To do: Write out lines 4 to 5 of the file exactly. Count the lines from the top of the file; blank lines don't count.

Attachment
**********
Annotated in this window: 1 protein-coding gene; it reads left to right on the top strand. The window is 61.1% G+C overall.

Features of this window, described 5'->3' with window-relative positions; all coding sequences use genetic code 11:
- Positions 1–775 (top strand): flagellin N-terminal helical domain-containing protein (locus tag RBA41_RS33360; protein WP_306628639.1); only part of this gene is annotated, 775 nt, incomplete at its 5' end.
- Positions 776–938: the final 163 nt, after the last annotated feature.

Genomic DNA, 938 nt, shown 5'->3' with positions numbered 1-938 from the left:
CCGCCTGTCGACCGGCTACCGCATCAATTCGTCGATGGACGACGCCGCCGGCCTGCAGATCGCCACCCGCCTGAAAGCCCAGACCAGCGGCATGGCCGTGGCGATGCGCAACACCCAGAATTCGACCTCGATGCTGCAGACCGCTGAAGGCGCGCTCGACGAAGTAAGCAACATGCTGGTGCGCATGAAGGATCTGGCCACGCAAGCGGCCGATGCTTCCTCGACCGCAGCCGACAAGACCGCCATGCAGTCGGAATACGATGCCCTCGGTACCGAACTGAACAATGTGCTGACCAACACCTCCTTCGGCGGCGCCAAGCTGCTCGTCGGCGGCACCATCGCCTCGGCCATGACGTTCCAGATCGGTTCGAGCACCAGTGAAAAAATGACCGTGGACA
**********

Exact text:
- Positions 776–938: the final 163 nt, after the last annotated feature.

Genomic DNA, 938 nt, shown 5'->3' with positions numbered 1-938 from the left: